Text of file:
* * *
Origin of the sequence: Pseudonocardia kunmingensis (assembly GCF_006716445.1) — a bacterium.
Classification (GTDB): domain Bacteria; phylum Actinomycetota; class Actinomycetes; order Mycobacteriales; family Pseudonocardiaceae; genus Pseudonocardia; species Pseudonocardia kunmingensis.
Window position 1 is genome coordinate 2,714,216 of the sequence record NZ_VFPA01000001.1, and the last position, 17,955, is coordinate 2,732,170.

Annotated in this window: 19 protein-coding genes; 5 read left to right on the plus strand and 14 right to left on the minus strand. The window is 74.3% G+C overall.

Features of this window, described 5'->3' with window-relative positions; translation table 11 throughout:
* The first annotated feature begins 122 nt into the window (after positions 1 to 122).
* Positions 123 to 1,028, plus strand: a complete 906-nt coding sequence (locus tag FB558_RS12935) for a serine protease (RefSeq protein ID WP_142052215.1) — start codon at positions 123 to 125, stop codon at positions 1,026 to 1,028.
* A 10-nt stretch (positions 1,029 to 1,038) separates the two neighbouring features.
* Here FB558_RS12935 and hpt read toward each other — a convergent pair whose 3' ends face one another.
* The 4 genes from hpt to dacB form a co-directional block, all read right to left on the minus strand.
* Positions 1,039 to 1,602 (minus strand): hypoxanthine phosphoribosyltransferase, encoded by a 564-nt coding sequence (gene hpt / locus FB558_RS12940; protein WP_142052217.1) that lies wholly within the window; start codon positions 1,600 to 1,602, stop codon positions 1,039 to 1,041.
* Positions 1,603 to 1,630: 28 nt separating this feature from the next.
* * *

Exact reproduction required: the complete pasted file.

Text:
Origin of the sequence: Pseudonocardia kunmingensis (assembly GCF_006716445.1) — a bacterium.
Classification (GTDB): domain Bacteria; phylum Actinomycetota; class Actinomycetes; order Mycobacteriales; family Pseudonocardiaceae; genus Pseudonocardia; species Pseudonocardia kunmingensis.
Window position 1 is genome coordinate 2,714,216 of the sequence record NZ_VFPA01000001.1, and the last position, 17,955, is coordinate 2,732,170.

Annotated in this window: 19 protein-coding genes; 5 read left to right on the plus strand and 14 right to left on the minus strand. The window is 74.3% G+C overall.

Features of this window, described 5'->3' with window-relative positions; translation table 11 throughout:
* The first annotated feature begins 122 nt into the window (after positions 1 to 122).
* Positions 123 to 1,028, plus strand: a complete 906-nt coding sequence (locus tag FB558_RS12935) for a serine protease (RefSeq protein ID WP_142052215.1) — start codon at positions 123 to 125, stop codon at positions 1,026 to 1,028.
* A 10-nt stretch (positions 1,029 to 1,038) separates the two neighbouring features.
* Here FB558_RS12935 and hpt read toward each other — a convergent pair whose 3' ends face one another.
* The 4 genes from hpt to dacB form a co-directional block, all read right to left on the minus strand.
* Positions 1,039 to 1,602 (minus strand): hypoxanthine phosphoribosyltransferase, encoded by a 564-nt coding sequence (gene hpt / locus FB558_RS12940; protein WP_142052217.1) that lies wholly within the window; start codon positions 1,600 to 1,602, stop codon positions 1,039 to 1,041.
* Positions 1,603 to 1,630: 28 nt separating this feature from the next.